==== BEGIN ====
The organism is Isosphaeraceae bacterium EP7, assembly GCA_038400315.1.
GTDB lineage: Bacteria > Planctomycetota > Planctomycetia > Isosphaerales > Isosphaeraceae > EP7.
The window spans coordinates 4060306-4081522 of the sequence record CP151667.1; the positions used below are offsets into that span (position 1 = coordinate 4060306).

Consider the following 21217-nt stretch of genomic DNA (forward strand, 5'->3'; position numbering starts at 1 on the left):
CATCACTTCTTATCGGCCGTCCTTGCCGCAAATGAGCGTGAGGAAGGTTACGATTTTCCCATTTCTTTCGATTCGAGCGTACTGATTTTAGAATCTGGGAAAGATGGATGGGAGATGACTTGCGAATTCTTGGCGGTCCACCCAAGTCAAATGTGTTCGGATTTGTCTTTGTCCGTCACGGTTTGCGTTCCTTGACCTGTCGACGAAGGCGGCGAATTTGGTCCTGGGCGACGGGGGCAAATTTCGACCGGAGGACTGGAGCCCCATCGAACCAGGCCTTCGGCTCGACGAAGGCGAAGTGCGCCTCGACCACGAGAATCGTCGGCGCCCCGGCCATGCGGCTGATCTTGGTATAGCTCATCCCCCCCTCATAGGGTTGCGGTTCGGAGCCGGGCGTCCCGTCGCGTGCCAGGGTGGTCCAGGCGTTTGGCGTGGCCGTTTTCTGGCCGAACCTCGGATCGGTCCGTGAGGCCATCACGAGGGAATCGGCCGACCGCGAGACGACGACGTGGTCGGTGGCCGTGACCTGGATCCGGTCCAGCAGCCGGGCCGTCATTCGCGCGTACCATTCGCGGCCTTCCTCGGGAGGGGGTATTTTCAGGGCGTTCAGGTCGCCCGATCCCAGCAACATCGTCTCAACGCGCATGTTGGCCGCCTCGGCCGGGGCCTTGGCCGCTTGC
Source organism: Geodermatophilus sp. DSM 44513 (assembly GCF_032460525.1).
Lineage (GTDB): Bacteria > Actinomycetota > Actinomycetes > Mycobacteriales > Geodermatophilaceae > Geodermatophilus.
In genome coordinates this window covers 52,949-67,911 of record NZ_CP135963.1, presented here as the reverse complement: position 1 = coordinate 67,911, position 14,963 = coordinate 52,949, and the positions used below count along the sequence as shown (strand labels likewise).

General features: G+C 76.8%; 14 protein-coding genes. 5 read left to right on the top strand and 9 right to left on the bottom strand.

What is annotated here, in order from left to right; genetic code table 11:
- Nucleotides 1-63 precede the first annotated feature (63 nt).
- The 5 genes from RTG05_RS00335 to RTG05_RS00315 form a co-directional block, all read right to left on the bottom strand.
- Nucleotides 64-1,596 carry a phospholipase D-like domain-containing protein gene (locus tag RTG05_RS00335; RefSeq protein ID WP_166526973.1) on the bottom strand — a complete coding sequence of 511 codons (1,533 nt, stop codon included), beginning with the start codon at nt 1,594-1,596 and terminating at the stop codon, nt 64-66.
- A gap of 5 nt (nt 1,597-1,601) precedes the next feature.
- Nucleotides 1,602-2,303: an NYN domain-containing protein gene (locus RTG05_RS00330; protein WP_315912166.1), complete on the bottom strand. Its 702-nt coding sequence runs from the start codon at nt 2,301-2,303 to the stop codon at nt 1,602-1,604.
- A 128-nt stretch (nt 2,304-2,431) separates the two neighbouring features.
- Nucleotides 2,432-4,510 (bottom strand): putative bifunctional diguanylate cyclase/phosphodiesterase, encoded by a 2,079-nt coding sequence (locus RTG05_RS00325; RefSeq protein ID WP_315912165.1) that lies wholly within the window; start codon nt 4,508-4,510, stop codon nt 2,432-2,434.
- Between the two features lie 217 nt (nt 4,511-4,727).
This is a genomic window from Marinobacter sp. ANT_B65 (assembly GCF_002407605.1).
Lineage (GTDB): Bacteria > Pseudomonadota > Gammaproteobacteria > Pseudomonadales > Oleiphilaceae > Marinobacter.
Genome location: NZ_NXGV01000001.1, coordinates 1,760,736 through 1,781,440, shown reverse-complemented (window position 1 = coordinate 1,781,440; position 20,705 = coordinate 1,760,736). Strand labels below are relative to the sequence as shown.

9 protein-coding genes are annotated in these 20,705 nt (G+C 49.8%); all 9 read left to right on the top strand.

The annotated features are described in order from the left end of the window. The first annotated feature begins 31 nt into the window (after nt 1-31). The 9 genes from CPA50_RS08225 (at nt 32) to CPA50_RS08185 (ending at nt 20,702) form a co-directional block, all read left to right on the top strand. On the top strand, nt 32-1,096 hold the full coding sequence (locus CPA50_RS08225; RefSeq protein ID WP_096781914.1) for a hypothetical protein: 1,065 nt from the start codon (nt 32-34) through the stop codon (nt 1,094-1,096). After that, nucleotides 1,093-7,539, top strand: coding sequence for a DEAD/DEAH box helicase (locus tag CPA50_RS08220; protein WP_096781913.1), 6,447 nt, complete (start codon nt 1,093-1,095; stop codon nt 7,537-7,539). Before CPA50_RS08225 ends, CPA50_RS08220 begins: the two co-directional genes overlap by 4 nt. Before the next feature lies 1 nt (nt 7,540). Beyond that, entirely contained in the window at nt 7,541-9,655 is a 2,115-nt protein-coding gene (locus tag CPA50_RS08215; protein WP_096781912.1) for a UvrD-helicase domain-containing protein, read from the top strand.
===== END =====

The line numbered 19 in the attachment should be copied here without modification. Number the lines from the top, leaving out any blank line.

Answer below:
This is a genomic window from Marinobacter sp. ANT_B65 (assembly GCF_002407605.1).